Originally Posted by chucks0
Thought I would add to my previous thoughts on this subject and my current understanding of REW interpretation.
Frequency Response - This one is pretty easy to understand and is a simple measurement of the SPL at a given frequency. This is probably the graph people focus on the most although almost all of us have more SPL than we really need.
Distortion - This one is pretty easy to understand as well and shows how accurately the subwoofer reproduces what is being asked of it. I have always thought this was a really important measurement to determine how clean a subwoofer would sound, but nearly all of the high quality subs have similar distortion numbers.
Waterfall, Spectogram, etc - I am starting to understand that these paint the real picture of how clean a subwoofer will sound. REW is usually used to measure how things sound in a room and these graphs are usually used to determine what room treatments are needed. However, when measuring just a subwoofer, it also shows how long it takes for the subwoofer to stop producing sound after the input signal stops. Smearing of the bass or a lack of tightness doesn't come from what is happening while the subwoofer is receiving an input signal from the amplifier. Instead, it is the result of how quickly the subwoofer stops once the input signal is removed. Rhythmik uses Servo to use the amplifier to stop the woofer when needed while pro audio drivers like the iPal are better at stopping on their own. Big heavy objects in motion typically like to keep moving.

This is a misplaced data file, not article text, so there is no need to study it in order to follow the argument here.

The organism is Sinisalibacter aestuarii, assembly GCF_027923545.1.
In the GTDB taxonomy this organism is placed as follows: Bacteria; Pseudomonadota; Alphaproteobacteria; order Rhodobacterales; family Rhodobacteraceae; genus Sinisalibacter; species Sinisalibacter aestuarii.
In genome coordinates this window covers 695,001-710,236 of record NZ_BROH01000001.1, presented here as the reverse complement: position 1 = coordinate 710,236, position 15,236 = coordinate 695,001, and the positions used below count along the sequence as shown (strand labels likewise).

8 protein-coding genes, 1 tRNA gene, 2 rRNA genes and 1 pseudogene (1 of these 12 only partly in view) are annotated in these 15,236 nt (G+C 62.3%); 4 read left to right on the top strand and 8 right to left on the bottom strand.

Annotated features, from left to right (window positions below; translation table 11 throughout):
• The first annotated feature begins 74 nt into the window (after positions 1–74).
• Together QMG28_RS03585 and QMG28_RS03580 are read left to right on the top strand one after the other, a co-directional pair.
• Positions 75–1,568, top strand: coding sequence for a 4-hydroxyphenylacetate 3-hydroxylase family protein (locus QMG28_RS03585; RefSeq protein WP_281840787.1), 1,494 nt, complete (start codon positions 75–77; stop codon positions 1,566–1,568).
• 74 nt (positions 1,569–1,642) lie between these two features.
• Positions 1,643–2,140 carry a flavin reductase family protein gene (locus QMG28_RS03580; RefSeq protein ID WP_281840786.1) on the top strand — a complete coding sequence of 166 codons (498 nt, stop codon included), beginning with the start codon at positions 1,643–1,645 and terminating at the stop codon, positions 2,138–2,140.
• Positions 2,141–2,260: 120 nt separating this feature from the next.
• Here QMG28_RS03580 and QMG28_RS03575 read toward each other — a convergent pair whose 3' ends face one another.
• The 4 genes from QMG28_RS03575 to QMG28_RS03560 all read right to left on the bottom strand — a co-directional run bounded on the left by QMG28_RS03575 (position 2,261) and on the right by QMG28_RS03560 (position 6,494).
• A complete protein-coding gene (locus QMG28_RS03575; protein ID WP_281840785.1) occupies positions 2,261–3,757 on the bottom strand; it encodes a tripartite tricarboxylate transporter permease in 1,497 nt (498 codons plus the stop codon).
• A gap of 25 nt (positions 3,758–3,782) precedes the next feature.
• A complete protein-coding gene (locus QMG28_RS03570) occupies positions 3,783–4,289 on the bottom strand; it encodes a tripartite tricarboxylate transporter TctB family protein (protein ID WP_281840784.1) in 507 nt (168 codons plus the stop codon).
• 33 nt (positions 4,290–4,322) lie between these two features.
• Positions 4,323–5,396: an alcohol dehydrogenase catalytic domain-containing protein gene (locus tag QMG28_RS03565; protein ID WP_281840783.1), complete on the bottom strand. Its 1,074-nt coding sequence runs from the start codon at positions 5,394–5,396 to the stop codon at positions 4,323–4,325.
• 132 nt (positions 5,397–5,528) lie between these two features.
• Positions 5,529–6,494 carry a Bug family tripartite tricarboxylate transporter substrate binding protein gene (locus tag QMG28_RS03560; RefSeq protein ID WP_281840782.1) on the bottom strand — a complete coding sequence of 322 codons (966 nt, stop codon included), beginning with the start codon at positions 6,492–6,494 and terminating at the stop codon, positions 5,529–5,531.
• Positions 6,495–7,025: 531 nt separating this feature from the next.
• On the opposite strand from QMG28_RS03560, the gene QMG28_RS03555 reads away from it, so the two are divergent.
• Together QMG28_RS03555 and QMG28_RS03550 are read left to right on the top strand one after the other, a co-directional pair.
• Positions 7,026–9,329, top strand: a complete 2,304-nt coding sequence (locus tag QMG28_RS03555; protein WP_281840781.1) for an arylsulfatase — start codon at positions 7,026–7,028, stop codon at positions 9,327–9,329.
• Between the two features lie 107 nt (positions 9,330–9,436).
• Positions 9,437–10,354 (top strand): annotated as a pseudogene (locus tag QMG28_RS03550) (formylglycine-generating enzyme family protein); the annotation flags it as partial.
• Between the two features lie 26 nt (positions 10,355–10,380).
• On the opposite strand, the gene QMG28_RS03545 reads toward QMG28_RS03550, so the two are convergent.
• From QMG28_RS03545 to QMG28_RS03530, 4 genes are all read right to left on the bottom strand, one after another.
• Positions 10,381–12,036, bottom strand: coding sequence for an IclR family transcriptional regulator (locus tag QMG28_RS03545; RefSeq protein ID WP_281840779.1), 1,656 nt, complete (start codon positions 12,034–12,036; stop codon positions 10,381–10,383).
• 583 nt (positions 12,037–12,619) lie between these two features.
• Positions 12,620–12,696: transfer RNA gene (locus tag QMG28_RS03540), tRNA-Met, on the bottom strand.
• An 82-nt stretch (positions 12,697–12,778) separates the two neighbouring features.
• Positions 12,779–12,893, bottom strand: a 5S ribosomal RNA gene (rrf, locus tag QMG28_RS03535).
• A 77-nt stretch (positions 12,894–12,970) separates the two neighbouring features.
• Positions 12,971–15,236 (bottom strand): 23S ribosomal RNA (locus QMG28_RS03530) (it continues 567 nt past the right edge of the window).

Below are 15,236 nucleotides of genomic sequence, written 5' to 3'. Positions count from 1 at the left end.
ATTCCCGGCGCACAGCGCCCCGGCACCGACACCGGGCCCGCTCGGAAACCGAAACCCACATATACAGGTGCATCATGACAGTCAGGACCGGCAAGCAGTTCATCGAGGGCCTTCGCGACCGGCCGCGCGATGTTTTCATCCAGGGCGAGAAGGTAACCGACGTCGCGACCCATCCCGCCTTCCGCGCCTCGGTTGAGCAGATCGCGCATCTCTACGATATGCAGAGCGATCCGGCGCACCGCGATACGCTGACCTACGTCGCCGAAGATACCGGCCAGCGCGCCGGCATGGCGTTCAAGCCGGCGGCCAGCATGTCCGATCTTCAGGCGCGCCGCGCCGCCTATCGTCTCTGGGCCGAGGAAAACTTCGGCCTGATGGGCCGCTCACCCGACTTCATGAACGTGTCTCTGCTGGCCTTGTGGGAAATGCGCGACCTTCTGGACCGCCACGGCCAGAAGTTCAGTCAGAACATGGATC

Of course, I could be way off base and should just sit back and enjoy the iPals.
In the context of audio, in general, what you are saying makes perfect sense to me. "Clarity" in sound is characterized by precision--separating each sound as distinctly as possible from the sounds which precede it and follow it. That is especially easy to perceive with human speech. Clear diction involves careful enunciation of each syllable.
With respect to treble sounds in music, some people value that clarity more, and some people like a warmer, sweeter tone. I think that is why different kinds of tweeters, capable of playing the same frequencies with the same amounts of distortion, may appeal to one person's preference more than another. Some types of tweeters seem to separate sounds more distinctly than others do.
It makes sense that the same basic principles could apply to bass sounds as well, particularly as they get up into frequencies above about 40 or 50Hz where our hearing is better at picking up nuances in sound. So, I think your explanation may be right on the mark. Subwoofer drivers which don't
start and stop quite as quickly and precisely, and which have longer corresponding decay rates, could have a somewhat thicker heavier sound compared to those that do.
Whether everyone would notice the difference as much as some other people would, or prefer the difference as much, are slightly different questions. But, the Neo's and iPal's seem especially well suited for those who value clarity and precision. All kidding aside, if you like the sound of your TV36 iPal as much as you seem to, and can afford to do so, it really would make sense to buy another one now at the pre-order price. I can only imagine the price going up in the future.